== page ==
R U OK ?

Two friends are at the pub on a Thursday night. They are sitting at the bar having a conversation. One person is clearly doing most of the talking. From your nearby table, you overhear part of it:

“I don’t know if it has to be this way. But it has been for me. No one gets it. If they are trying to be helpful, they make suggestions and if they are from the Synod they just make a request that adds to my to-do list. Sarah sat me down the other night and was in tears; the money situation is just getting too much for her. She wants it to work but, having me not earning much and putting cash into it, its been 18 months now. People aren’t even joining us as much as I thought they would —I mean people from the community. Maybe we were crazy to even try this thing. It feels like nothing is happening, I don’t know if it’s worth it anymore. The cost is too high. I cant keep putting Sarah off and saying just two more months, just two more months…we’ve already been round that loop and she’s really worried.

“Honestly, most of the time I don’t even know what I’m doing…some days I don’t even want to see anyone. I don’t want to do the next thing, I just start questioning the whole thing. And if I don’t even know if want it, I can’t expect others to get on board. It’s been ages since I had one of those moments, you know, where it is happening, where people are connecting and they are showing up and I think “Yes, this can work, this is good”.”

“I think maybe we were wrong from the start, something’s not right in the mix….. Then I think about how excited everyone was and, honestly, I just want to throw up. I actually feel sick about it. Just sick about disappointing them. I’ve got another ‘checking in on the project’ meeting coming up and I don’t know what I’m going to say, I haven’t said anything to anyone.”


  • What do you think might be going on for the person speaking?
  • If you were the friend, what might you say to them? What might you want for them?
  • Have you ever experienced a period of doubt, exhaustion, defeat, a ‘dark night of the soul’?’
  • If an innovator is well supported, working as part of a team and has a community of prayer and accountability built into their ministry, does that mean that this kind of ‘dark night’ shouldn’t happen? Why or why not?
  • We know that innovation requires heart commitment and effortful risk taking. It is often described as a creative, or emergent process which means lots of unknowns and often no clear path forward. When results or outcomes take a long time to come to fruition, what is the impact on innovators and their families?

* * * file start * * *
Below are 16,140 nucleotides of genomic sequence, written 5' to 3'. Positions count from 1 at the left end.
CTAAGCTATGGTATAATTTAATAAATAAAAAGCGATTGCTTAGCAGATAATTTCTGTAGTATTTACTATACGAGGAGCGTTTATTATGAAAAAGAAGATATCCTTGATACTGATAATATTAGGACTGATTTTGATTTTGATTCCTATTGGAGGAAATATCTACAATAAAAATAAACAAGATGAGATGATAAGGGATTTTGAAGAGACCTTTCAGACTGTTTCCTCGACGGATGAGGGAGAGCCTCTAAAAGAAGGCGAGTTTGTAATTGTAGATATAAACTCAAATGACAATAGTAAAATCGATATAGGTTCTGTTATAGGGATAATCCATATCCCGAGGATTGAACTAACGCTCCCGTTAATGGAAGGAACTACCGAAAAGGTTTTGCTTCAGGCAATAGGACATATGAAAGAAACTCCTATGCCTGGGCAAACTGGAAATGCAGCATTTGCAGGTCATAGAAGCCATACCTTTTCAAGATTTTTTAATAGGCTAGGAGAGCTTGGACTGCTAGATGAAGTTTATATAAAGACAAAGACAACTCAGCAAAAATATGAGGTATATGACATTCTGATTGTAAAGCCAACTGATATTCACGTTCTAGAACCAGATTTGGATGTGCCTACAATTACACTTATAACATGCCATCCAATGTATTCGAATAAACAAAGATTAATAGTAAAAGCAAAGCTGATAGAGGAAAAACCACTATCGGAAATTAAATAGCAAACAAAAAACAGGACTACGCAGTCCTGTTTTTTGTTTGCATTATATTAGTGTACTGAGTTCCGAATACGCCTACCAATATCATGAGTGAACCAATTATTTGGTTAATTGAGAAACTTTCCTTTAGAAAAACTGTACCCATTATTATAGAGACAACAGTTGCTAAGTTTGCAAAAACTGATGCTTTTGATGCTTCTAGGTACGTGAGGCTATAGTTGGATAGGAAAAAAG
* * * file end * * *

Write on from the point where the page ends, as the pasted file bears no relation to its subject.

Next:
• Is it possible to create a formal structure that supports innovators and their families emotionally?
  • What kind of wellbeing practices and self care are particularly useful for innovators?
  • Is it possible to know how a project is going, both in terms of the surface outcomes as well as the mental health & energy levels of those involved?
  • What might be alternative ways to assess how a project is going, outside of the innovators personal perspective?
  • Is it an innovators responsibility to speak up when they are burning out, or should someone from their network, community or support system name it when they see it?

Wisdom from the pews

“Our innovators, regardless of age need a committed person or persons who see them as whole people, not just as a worker, or ministry agent. Someone radically committed to their wellbeing; the maturing of their vocation and the guarding of their call. They need someone who can reign them in and also run ‘blocker’ or be a protective advocate at times. There is no substitute for a trusting, honest, committed, supportive relationship like this. ”

“By working in a team, some of this lonely dark night can be shared and results in a less isolated ministry experience for the innovator. It also enables personal cost and emotional heath to be more transparent, as close teams naturally take care of each other in informal ways that can be more powerful than formal supervision. ”

“Some form of regular, consistent supervision, spiritual direction or coaching is non-negotiable for innovators. ”

Going deeper

Poetry on Pioneering by Sarah